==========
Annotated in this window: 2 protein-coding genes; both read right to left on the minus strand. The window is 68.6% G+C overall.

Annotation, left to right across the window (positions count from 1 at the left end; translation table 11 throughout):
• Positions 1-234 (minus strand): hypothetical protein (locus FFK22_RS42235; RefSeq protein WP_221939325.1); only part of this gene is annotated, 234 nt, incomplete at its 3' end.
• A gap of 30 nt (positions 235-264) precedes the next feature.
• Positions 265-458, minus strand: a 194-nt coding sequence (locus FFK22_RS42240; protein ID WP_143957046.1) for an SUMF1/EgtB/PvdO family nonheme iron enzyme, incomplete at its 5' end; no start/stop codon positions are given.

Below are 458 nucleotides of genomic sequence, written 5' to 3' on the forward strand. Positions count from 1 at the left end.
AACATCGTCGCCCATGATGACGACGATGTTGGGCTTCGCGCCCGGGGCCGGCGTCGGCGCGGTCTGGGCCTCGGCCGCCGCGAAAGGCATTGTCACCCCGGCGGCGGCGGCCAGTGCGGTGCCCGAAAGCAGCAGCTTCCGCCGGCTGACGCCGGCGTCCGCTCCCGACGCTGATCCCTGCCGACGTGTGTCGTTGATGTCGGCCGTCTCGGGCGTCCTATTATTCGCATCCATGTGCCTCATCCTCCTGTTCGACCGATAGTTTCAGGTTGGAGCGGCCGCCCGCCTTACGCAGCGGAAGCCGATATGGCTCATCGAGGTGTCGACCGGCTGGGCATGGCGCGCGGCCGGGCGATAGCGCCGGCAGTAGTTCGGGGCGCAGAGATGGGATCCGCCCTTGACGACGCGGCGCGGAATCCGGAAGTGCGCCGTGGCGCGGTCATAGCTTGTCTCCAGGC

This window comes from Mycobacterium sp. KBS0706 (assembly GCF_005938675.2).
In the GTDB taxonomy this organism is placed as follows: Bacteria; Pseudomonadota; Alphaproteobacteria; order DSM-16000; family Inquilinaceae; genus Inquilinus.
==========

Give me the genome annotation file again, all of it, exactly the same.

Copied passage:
Annotated in this window: 2 protein-coding genes; both read right to left on the minus strand. The window is 68.6% G+C overall.

Annotation, left to right across the window (positions count from 1 at the left end; translation table 11 throughout):
• Positions 1-234 (minus strand): hypothetical protein (locus FFK22_RS42235; RefSeq protein WP_221939325.1); only part of this gene is annotated, 234 nt, incomplete at its 3' end.
• A gap of 30 nt (positions 235-264) precedes the next feature.
• Positions 265-458, minus strand: a 194-nt coding sequence (locus FFK22_RS42240; protein ID WP_143957046.1) for an SUMF1/EgtB/PvdO family nonheme iron enzyme, incomplete at its 5' end; no start/stop codon positions are given.

Below are 458 nucleotides of genomic sequence, written 5' to 3' on the forward strand. Positions count from 1 at the left end.
AACATCGTCGCCCATGATGACGACGATGTTGGGCTTCGCGCCCGGGGCCGGCGTCGGCGCGGTCTGGGCCTCGGCCGCCGCGAAAGGCATTGTCACCCCGGCGGCGGCGGCCAGTGCGGTGCCCGAAAGCAGCAGCTTCCGCCGGCTGACGCCGGCGTCCGCTCCCGACGCTGATCCCTGCCGACGTGTGTCGTTGATGTCGGCCGTCTCGGGCGTCCTATTATTCGCATCCATGTGCCTCATCCTCCTGTTCGACCGATAGTTTCAGGTTGGAGCGGCCGCCCGCCTTACGCAGCGGAAGCCGATATGGCTCATCGAGGTGTCGACCGGCTGGGCATGGCGCGCGGCCGGGCGATAGCGCCGGCAGTAGTTCGGGGCGCAGAGATGGGATCCGCCCTTGACGACGCGGCGCGGAATCCGGAAGTGCGCCGTGGCGCGGTCATAGCTTGTCTCCAGGC

This window comes from Mycobacterium sp. KBS0706 (assembly GCF_005938675.2).
In the GTDB taxonomy this organism is placed as follows: Bacteria; Pseudomonadota; Alphaproteobacteria; order DSM-16000; family Inquilinaceae; genus Inquilinus.